Many obstacles arise in a negligence lawsuit, and defendants will try to use all of them to prevent or minimize liability. Injured parties face evidentiary challenges if witnesses are hard to locate, or physical evidence is compromised. Procedural hurdles also exist, from the timing of the filing to the way in which pleadings are written. In a recent decision, the federal First Circuit Court of Appeal addressed a summary judgment granted in favor of the defendants, based on issues with the injured person’s statement of facts and submitted reports.
The plaintiff was injured in a vehicle collision in 2014. He filed suit against the driver of the tractor trailer and the company that owned the trailer and hired the driver. The injured person alleged the trailer caused a rear-end collision, causing him to lose control of his own vehicle and strike a median.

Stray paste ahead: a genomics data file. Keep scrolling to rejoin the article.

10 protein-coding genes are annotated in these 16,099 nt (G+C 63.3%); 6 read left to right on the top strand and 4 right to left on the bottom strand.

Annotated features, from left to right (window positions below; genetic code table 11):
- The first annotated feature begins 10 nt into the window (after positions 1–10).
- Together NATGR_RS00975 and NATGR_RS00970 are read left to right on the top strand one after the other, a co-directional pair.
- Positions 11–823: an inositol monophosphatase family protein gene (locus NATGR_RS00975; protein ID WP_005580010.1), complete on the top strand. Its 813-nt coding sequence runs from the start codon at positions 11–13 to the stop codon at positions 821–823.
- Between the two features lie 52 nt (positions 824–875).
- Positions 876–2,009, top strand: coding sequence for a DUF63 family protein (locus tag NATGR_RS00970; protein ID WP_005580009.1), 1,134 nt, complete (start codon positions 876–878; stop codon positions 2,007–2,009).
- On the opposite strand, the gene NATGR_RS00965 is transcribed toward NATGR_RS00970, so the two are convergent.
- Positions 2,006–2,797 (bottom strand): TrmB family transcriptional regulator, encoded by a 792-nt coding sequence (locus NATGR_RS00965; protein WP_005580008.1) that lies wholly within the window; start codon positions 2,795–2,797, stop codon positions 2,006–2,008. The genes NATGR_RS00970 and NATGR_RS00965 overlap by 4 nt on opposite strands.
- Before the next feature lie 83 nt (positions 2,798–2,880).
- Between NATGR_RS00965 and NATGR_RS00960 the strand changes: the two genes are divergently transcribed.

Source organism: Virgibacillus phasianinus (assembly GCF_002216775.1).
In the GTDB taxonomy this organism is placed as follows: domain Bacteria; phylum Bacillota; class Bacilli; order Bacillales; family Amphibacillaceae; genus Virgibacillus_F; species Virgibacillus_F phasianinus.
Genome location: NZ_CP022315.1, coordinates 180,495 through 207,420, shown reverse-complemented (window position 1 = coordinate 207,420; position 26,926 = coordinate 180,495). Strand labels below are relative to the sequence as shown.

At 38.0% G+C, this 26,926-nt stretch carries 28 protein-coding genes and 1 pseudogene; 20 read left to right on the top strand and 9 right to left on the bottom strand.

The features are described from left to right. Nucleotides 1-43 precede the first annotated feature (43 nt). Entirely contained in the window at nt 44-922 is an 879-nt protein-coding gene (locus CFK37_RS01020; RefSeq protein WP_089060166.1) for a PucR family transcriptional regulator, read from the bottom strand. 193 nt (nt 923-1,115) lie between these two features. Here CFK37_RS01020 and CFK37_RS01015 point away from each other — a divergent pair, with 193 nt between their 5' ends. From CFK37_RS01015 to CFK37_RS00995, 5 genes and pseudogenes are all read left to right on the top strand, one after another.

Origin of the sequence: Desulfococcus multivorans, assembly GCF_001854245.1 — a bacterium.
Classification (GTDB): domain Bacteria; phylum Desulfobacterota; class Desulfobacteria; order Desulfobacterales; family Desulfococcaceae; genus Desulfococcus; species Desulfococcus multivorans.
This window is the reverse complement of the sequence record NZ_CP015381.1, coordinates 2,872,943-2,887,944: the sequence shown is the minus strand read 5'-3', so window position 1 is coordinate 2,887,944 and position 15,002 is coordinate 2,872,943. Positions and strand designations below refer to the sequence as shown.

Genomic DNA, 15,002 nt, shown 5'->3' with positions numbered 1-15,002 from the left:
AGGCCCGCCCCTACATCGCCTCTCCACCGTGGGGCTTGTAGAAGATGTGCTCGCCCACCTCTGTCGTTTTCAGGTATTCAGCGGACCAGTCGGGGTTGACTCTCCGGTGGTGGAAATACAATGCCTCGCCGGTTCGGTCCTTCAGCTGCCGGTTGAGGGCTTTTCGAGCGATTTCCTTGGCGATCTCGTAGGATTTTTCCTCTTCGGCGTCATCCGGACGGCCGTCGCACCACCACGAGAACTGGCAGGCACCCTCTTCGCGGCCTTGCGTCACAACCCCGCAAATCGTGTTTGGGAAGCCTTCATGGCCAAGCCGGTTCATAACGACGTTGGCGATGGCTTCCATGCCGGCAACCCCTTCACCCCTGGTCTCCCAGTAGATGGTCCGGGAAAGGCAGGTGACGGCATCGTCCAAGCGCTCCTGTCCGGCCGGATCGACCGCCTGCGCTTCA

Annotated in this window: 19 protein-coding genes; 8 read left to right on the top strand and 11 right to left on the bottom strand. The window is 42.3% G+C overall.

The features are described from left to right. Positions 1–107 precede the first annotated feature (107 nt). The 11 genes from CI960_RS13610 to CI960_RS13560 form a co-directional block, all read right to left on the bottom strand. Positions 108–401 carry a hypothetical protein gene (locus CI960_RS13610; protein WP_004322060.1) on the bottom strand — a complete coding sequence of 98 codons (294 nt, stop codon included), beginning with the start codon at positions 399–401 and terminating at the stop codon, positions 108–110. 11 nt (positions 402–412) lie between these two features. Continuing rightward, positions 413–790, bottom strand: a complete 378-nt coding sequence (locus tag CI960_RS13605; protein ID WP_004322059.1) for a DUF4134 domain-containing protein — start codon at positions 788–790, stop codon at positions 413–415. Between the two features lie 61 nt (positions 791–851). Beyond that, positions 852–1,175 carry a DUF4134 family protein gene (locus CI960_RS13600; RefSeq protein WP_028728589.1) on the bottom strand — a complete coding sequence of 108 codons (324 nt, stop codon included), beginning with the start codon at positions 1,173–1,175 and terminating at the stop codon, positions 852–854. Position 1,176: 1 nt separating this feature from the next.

Upon review, the magistrate judge recommended granting the defendants’ motions to strike the plaintiff’s purported set of facts in his own motion and the opposition to the defendants’ motion. The injured man had included two expert reports attached as exhibits, which were also excluded. The grounds for this recommendation were based on the injured man’s failure to comply with Local Rule 56.1, which requires a filed opposition to motions for summary judgment to be a concise statement of material facts of record. The District Judge adopted the Magistrate Judge’s recommendations and report, entering summary judgment in favor of the defendants. The injured man appealed.